African American accrual to prevention trials at rates representative of the disease burden experienced by this population requires additional resources and focused efforts.
To describe the rationale, context, and criteria for selection of sites that received Minority Recruitment Enhancement Grants (MREGs) to increase African American recruitment to the Selenium and Vitamin E Cancer Prevention Trial (SELECT). To determine if African American accrual was higher among the 15 MREG sites when compared with similar nonawarded sites.
Changes in African American accrual at sites that received MREGs are compared with changes in a group of 15, frequency-matched, nonawarded sites using a quasi-experimental, post hoc analysis. Successful and unsuccessful recruitment strategies reported by the MREG sites are described.
The increased number of African American participants accrued per month at MREG sites post-funding was higher than the change at comparison sites by a factor of 3.38 (p = 0.004, 95% CI: 1.51-7.57). An estimated 602 additional African American participants were recruited at MREG sites due to MREG funding, contributing to the overall 14.9% African American recruitment. Successful recruitment strategies most reported by MREG sites included increasing staff, transportation resources, recruiting through the media, mailings, and prostate cancer screening clinics during off-hours.
Comparison sites were chosen retrospectively, not by randomization. Although comparison sites were selected to be similar to MREG sites with regard to potential confounding factors, it is possible that unknown factors could have biased results. Cost-effective analyses were not conducted.
MREG sites increased African American accrual in the post-funding period more than comparison sites, indicating MREG funding enhanced the sites' abilities to accrue African American participants. Targeted grants early in the accrual period may be a useful multi-site intervention to increase African American accrual for a prevention study where adequate African American representation is essential.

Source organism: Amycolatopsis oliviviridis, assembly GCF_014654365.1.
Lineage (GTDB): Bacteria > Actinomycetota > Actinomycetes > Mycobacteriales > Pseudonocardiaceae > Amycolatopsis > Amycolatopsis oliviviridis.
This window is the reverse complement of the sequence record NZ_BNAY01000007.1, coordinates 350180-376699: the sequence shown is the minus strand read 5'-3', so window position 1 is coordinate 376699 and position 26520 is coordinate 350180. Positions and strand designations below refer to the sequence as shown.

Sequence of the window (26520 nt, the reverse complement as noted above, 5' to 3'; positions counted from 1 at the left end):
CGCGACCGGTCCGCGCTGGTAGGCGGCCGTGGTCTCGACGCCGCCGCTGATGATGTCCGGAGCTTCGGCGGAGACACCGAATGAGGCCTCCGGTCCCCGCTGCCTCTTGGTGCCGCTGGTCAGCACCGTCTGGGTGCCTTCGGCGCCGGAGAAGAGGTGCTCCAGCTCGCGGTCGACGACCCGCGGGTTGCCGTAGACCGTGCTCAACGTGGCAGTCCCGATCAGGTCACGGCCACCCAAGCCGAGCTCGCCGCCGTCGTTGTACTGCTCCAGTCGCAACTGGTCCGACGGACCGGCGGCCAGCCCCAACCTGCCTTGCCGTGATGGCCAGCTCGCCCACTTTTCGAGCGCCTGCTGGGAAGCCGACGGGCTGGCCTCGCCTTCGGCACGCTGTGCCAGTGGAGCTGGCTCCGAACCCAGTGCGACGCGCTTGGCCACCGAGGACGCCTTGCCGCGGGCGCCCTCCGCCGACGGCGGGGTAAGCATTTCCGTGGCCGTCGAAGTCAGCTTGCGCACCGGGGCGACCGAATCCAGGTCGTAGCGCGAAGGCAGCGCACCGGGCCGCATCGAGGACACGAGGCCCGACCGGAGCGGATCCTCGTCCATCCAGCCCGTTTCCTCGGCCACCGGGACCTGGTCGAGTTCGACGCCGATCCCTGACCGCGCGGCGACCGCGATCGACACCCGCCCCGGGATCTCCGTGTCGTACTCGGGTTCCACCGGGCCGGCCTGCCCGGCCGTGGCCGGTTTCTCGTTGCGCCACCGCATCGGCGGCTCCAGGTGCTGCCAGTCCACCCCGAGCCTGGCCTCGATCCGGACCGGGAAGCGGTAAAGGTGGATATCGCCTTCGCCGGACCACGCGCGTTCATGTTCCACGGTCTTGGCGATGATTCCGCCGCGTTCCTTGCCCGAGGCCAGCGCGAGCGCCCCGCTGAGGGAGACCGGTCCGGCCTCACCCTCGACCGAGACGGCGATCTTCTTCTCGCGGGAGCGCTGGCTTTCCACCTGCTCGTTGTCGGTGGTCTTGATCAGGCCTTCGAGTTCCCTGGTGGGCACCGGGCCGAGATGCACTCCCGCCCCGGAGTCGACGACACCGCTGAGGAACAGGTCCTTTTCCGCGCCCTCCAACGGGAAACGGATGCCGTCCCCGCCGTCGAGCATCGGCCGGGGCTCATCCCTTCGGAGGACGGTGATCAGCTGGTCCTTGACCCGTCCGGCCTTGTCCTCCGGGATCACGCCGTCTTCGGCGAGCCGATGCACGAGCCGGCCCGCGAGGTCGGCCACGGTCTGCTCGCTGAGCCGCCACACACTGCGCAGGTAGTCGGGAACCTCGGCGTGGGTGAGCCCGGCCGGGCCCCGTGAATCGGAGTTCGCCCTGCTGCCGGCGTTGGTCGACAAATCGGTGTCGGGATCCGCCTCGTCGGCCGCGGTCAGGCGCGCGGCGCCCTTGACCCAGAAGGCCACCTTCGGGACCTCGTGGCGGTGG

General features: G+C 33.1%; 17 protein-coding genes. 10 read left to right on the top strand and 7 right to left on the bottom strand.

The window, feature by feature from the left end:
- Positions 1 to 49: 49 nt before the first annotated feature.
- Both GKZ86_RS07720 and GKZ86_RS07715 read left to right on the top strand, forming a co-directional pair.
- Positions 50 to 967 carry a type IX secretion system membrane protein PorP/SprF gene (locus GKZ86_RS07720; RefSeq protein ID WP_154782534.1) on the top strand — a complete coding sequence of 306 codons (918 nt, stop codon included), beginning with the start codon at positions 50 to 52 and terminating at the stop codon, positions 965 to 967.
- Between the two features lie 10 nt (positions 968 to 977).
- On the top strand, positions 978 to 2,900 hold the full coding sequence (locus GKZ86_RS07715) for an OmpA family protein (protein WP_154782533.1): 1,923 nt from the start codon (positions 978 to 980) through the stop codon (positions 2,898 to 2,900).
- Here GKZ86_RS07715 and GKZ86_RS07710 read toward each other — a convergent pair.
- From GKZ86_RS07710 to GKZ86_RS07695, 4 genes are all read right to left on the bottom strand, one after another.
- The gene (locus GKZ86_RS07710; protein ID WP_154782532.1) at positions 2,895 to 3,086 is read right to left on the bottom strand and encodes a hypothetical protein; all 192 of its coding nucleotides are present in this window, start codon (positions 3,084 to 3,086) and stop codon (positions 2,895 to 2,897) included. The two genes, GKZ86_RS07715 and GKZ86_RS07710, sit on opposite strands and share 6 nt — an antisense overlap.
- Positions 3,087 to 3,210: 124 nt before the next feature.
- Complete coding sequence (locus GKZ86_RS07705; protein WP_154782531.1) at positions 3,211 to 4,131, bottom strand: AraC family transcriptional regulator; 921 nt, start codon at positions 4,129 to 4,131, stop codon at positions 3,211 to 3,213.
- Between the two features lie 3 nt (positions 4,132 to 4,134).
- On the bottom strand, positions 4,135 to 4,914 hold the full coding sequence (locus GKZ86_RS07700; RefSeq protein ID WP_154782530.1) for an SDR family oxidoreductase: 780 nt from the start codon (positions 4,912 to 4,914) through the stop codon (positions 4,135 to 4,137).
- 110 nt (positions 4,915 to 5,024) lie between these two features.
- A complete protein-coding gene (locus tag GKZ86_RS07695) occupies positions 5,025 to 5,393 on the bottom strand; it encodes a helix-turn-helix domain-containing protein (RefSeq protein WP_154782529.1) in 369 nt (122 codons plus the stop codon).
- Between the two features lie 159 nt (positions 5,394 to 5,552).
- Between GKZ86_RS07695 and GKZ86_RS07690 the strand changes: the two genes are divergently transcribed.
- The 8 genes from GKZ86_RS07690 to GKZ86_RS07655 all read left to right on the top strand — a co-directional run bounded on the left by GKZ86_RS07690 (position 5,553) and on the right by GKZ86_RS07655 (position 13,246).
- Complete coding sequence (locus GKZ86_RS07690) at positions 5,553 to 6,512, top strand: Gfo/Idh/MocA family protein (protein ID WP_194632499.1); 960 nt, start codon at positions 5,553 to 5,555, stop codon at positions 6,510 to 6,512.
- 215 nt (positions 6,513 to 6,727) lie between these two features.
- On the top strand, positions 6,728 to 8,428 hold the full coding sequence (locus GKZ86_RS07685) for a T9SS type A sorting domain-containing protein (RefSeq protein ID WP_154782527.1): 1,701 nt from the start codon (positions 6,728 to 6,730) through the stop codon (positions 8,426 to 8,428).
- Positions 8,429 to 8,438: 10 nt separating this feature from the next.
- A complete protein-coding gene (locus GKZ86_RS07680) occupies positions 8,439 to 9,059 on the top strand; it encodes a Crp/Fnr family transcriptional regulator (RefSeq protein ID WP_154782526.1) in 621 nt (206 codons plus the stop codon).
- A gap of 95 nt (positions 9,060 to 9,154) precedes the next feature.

[Show abstract][Hide abstract] ABSTRACT: BACKGROUND: Recruitment of minorities to cancer prevention trials is difficult and costly. Early-phase cancer prevention trials have fewer resources to promote recruitment. Identifying cost-effective strategies that can replace or supplement traditional recruitment methods and improve minority accrual to small, early-phase cancer prevention trials are of critical importance. PURPOSE: To compare the costs of accrual strategies used in a small breast cancer prevention trial and assess their impact on recruitment and minority accrual. METHODS: A total of 1196 potential subjects with a known recruitment source contacted study coordinators about the SOY study, a breast cancer prevention trial. Recruitment strategies for this study included recruitment from within the Northwestern University network (internal strategy), advertisements placed on public transportation (Chicago Transit Authority (CTA)), health-related events, media (print/radio/television), and direct mail. Total recruitment strategy cost included the cost of study personnel and material costs calculated from itemized receipts. Incremental cost-effectiveness ratios (ICERs) were calculated to compare the relative cost-effectiveness of each recruitment strategy. If a strategy was more costly and less effective than its comparator, then that strategy was considered dominated. Scenarios that were not dominated were compared. The primary effectiveness measure was the number of consents. Separate ICERs were calculated using the number of minority consents as the effectiveness measure. RESULTS: The total cost of SOY study recruitment was US$164,585, which included the cost of materials (US$26,133) and personnel (US$138,452). The internal referral strategy was the largest source of trial contacts (748/1196; 63%), consents (107/150; 71%), and minority consents (17/34; 50%) and was the most expensive strategy (US$139,033). CTA ads generated the second largest number of trial contacts (326/1196; 27%), the most minority contacts (184/321; 57%), and 16 minority consents (16/34; 47%), at a total cost of US$15,562. The other three strategies yielded many fewer contacts and consents. The methods of health events, CTA ads, and the internal strategy showed some evidence of cost-effectiveness (ICER: US$581, US$717, and US$1524, respectively). The CTA strategy was the most cost-effective strategy for minority accrual (ICER: US$908). LIMITATIONS: Recall bias may have limited the accuracy of estimated time spent on recruitment by study personnel. Also, costs spent specifically on minority accrual were unobtainable; results may not be generalizable to other settings; and cost-effectiveness data for the methods of media, health events, and direct mail should be interpreted with caution since these methods generated few consents. CONCLUSIONS: Public transportation ads have the potential to generate numerous minority contacts and consents at a reasonable cost within an urban setting. Combined with traditional methods of recruitment, this method can lead to timelier study completion and increased minority accrual. Future research should prospectively track recruitment and costs in order to better assess the cost-effectiveness of recruitment methods used to target minority populations.